Fighting through Pain to Live on Purpose

By: Angeline Lawrence
We fight for everything from equal pay to health care. Fighting goes along with the territory when you are a woman. Over 176 women are fighting a silent war that is upending their lives. It crosses ethnicity/race, age and socio-economic levels.
Endometriosis is hard to detect and often misdiagnosed.  The physical pain and emotional strain are ever present in the lives of women who suffer from it.
It hits women in the prime of their reproductive lives. The disease impacts women and girls from age 12 to age 60. The symptoms mimic other conditions. Getting the correct diagnosis is vital to early detection. Endometriosis occurs when tissue like the endometrium (the lining of the uterus) is outside the uterus and found on other parts of the body.
Michelle Johnson is a licensed massage therapist, author and endometriosis advocate. She fights for others who have the same disease that robbed her of the left side of her uterus. She states, "I had heavy menstrual cycles since I was a teenager. I accepted the pain and heavy flows as normal. But, the pain intensified and I started to bleed through my clothes. When the time between my periods decreased I knew something was wrong."
According to the Endometriosis Foundation, “Endometriosis is found in the pelvic cavity. It can attach to any of the female reproductive organs (uterus, fallopian tubes, and ovaries), the uterosacral ligaments, the peritoneum, or any of the spaces between the bladder, uterus/vagina, and rectum.” In the U.S. on average, it takes 10 years from symptom onset to receive an accurate diagnosis of endometriosis.
Some of the top symptoms include:
  1. Severe bleeding during your period (like hemorrhaging)
  2. Lower back and abdominal pain
  3. Vomiting, nausea, and headaches
  4. Prevents you from getting out of bed or doing daily activities
Michelle was sick for 2 ½ weeks with flu-like symptoms. Once she finally went to the hospital they diagnosed her with appendicitis. Michelle required emergency surgery. Once she was in the operating room they realized it was not a ruptured appendix.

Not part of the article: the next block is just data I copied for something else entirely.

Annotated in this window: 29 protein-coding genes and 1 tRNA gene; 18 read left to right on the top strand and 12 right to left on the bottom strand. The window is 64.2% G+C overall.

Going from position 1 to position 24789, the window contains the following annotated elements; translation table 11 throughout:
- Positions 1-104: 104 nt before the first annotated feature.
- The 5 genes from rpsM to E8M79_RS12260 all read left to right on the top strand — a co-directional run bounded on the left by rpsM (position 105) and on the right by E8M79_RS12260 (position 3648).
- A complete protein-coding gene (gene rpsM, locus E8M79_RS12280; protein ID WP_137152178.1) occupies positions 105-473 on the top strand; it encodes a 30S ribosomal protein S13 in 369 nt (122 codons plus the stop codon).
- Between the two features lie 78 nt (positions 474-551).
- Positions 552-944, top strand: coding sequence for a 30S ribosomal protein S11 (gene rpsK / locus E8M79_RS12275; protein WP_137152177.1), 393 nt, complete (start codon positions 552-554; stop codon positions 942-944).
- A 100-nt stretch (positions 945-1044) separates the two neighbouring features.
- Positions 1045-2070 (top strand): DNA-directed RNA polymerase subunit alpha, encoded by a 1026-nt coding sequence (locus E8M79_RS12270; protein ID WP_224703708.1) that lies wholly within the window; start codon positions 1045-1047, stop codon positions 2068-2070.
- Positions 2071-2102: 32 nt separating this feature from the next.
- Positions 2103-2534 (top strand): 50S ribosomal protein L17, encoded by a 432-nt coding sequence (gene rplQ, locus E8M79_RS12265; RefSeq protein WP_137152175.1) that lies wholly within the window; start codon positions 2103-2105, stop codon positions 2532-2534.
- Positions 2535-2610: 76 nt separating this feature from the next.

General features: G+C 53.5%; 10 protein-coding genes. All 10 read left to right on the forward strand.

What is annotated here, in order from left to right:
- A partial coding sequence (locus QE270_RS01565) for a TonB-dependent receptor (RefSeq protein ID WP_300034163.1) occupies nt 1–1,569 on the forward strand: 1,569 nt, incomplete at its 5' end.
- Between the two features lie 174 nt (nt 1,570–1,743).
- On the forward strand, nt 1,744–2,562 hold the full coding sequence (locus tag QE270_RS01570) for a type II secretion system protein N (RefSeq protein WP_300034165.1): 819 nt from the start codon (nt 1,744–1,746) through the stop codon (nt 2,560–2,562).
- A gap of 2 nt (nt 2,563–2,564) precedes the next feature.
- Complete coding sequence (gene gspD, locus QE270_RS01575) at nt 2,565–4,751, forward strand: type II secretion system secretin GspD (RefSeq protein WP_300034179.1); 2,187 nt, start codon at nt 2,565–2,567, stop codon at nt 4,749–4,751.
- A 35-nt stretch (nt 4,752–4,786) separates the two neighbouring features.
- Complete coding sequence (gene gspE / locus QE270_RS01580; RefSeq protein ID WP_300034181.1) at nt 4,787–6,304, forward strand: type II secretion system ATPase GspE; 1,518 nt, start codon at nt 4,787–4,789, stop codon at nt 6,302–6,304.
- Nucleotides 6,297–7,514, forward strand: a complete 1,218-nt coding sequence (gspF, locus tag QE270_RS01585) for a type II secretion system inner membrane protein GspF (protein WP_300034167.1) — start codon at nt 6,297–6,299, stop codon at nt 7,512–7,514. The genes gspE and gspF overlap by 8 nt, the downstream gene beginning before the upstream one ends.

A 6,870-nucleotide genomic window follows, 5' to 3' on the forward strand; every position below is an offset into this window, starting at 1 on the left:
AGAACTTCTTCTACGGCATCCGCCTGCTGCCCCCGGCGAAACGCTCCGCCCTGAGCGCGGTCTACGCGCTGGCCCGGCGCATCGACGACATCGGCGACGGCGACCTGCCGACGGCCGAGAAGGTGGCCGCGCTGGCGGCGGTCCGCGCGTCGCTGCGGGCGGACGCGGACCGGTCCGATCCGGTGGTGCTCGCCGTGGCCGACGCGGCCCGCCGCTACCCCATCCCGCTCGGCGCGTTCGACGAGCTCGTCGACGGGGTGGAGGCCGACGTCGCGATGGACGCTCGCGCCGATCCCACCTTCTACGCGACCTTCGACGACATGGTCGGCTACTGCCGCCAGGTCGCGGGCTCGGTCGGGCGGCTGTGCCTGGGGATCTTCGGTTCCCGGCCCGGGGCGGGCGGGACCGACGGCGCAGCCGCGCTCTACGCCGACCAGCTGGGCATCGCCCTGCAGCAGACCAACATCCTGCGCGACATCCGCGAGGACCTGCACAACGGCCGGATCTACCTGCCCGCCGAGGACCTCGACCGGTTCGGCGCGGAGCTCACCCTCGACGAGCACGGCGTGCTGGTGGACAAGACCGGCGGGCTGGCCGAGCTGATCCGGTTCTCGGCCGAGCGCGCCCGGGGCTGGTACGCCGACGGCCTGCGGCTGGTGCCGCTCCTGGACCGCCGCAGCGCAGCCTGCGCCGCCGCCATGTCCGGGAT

She was in the hospital for 4 days before her diagnosis. After many tests, MRI and finally an ultrasound she received the answer she did not expect.
Ms. Johnson had stage 4 endometriosis that destroyed half of her reproductive system. She states, “I did not know what endometriosis was. I felt lost and not sure what my next steps should be.”
Michelle refused to remain silent and pushed through her pain to help others. She established Fighting Fiercely, an annual event during Endometriosis awareness month in March. It provides resources and solutions to women enduring the disease. She states, “Fighting Fiercely was born out of a need to educate. There was a lot I did not know after my diagnosis. It helps shine a light on what women go through.”
Medical experts, specialists, mental health, nutrition and wellness professionals attend to address every aspect of the disease.  Women with “endo” endure mental, emotional, and physical trauma. Michelle states, “I had to support a woman whose spouse left her because of the disease. I stayed with her to help her through the emotional and mental breakdown she experienced because of the breakup of her family.”
Michelle also published a resource guide, Fighting Fiercely: Unveiling the Unknown about Endometriosis in June of 2015. She states, “I give women a roadmap for what the next steps should be after diagnosis. I share in-depth research on treatment options and also make recommendations for specialists.”

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